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Several issues arise out of the Tsatsu Tsikata’s challenge on the constitutionality of the Fast Track Court that have implications for the course of justice in Ghana. My intention here is not to discuss the legality or otherwise of the reasoning behind the rulings, but to flag up the dangers in the course and direction of present administration of justice. I would also caution that if the judiciary process is seen to be politicised or used for political purposes, the whole country will be the loser and the cause of democracy will be perverted. For some reason however, I am confident that this danger will be averted.My good friend, Mr Tsikata, and his lawyer, my senior brother, evoked the constitution to challenge the legality of the FTC. I am sure that they were quite aware of what was in the constitution. They now realise how flawed the document is and are conscious, as most Ghanaians will soon be, that the process of putting together that document was flawed. The constitution we have, was delivered to us by a military government that cobbled together a mass of individuals, many of whom were chosen directly by them, under a non-democratic constituent assembly.
The document should have been stillborn, but Ghanaians were too tired of a military regime to dispute the many flawed articles. We agreed the constitution because we wanted to return to multiparty democracy within the shortest possible time. Some of the glaring flaws are the lack of democracy at the basic ward level for for choosing representatives to the assemblies. Others include the inferior status accorded to Ghanaians abroad by the lack of franchise and the stripping some native born Ghanaians in the Diaspora of their citizenship.


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Who makes the news?

News – Accra Daily Mail

Who makes the news?
Is it the government, the opposition or the press?

Posted: Monday, August 04, 2003 – Ade Sawyerr

Ade Sawyerr takes on the government, the opposition and has some good words for the media

The role of the media in an emerging democracy has been topical in recent months. The debates have been interesting. Some newspaper editors have been accused of making the headlines in the news with exaggerations, under-researched stories and blatant gossip items.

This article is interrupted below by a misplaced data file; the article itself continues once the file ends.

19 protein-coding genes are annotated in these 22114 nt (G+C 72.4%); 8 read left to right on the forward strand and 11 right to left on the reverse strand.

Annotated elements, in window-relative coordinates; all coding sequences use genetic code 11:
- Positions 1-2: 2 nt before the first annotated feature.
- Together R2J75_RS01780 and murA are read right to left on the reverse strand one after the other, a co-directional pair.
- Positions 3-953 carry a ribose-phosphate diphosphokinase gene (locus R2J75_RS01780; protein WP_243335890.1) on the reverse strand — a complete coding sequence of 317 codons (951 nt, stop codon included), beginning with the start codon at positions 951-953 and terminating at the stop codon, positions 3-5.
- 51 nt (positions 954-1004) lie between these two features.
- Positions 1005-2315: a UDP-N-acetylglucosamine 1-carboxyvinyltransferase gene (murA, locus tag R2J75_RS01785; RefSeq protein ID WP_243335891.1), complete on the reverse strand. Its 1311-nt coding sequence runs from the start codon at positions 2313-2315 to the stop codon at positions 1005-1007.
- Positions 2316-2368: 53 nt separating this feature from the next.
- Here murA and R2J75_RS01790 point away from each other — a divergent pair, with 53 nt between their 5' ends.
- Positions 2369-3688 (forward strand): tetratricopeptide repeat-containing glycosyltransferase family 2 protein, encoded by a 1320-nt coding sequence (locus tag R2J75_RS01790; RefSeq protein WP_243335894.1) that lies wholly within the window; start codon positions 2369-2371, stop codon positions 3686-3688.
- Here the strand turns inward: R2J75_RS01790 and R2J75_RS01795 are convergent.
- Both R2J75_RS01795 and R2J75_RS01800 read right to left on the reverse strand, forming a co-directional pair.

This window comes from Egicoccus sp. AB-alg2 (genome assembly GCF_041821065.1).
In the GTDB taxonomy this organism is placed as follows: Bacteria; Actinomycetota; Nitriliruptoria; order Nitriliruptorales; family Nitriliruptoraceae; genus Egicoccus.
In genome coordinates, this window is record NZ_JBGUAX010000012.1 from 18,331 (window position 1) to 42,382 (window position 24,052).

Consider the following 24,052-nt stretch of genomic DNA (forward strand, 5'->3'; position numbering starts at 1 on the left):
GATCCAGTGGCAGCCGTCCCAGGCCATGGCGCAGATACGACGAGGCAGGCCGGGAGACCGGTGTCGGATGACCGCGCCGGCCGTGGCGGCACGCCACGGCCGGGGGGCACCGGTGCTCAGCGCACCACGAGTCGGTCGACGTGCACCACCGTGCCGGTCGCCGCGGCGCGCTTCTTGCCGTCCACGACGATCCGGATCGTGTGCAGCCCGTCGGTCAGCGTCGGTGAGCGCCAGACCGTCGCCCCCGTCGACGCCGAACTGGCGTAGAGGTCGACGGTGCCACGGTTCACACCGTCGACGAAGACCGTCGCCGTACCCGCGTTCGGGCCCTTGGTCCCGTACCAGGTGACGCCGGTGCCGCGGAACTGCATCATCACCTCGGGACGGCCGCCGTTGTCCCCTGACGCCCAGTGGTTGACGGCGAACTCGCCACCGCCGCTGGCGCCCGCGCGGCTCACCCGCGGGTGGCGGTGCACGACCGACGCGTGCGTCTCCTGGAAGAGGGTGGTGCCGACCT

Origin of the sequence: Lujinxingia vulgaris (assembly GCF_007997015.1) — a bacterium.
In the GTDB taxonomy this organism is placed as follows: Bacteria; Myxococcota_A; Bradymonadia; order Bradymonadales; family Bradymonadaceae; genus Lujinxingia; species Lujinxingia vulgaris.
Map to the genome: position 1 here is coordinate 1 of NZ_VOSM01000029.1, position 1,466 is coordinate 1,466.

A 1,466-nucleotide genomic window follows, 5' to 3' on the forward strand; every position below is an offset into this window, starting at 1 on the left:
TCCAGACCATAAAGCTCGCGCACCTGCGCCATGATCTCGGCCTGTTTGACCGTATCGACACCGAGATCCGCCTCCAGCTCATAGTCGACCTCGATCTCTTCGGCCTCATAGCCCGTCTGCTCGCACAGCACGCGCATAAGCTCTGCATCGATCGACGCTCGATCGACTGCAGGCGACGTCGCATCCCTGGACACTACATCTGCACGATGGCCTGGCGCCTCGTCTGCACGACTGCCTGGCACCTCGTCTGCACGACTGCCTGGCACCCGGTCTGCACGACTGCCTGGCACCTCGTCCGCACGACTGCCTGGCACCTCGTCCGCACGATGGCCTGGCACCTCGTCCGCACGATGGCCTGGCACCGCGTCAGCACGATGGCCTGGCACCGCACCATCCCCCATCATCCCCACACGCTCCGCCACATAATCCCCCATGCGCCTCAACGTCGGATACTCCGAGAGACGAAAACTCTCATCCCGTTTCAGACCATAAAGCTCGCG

When these unsubstantiated stories and stories without solid foundation have concerned government politicians and officials, the press has been accused of mischief and not looking after the national interest.

The moralist argument has been about the need for the press to be responsible and professional in the way they carry out their duties.

Some purists have gone as far as to say that the press must not only be accredited, but that a professional standard, achieved only after long years of training, must be set, before a professional journalist must be permitted to ply their trade.

One would normally expect the press to check and recheck a story and even offer the subject of “interesting news” an opportunity for rebuttal before publication, but the press would not really be able to check every story, and minor exaggerations such as my being described as a “CPP stalwart in London”, which I am not, will continue especially if no malice is imputed.

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The case for preventive detention under Nkrumah


The case for preventive detention under Nkrumah

Ekow Nelson and Professor Michael Gyamerah

Part I – Introduction

For all the criticism Nkrumah endured from much of the Western press and the opposition in Ghana, he did not kill any political opponents nor did he massacre groups of people opposed to him. Indeed in his often cited work – “Ghana without Nkrumah-The Winter of Discontent”, Irving Markovitz acknowledges that although “[t]here was considerable unrest and dissatisfaction, several assassination attempts against Nkrumah, and constant rumors of coups…[Nkrumah’s] government … made conciliatory gestures toward its opponents both within and outside its ranks, and showed every sign of having attained a durable balance of interests.”  Markovitz concludes, in a piece published two months after Nkrumah’s overthrow amidst a flurry of the wildest allegations, that by the time of the coup in 1966 “Ghana was neither a terrorized nor a poverty-stricken country”.

In any discussion about Nkrumah, however, the narrative of his critics quickly gravitates toward detention without trial, a derogation from the principle of habeas corpus which was neither unique to Ghana nor without precedent even in advanced democracies of the United States and United Kingdom or a large democracy like India, whose own Prevention Detention Act provided the template for Ghana’s version.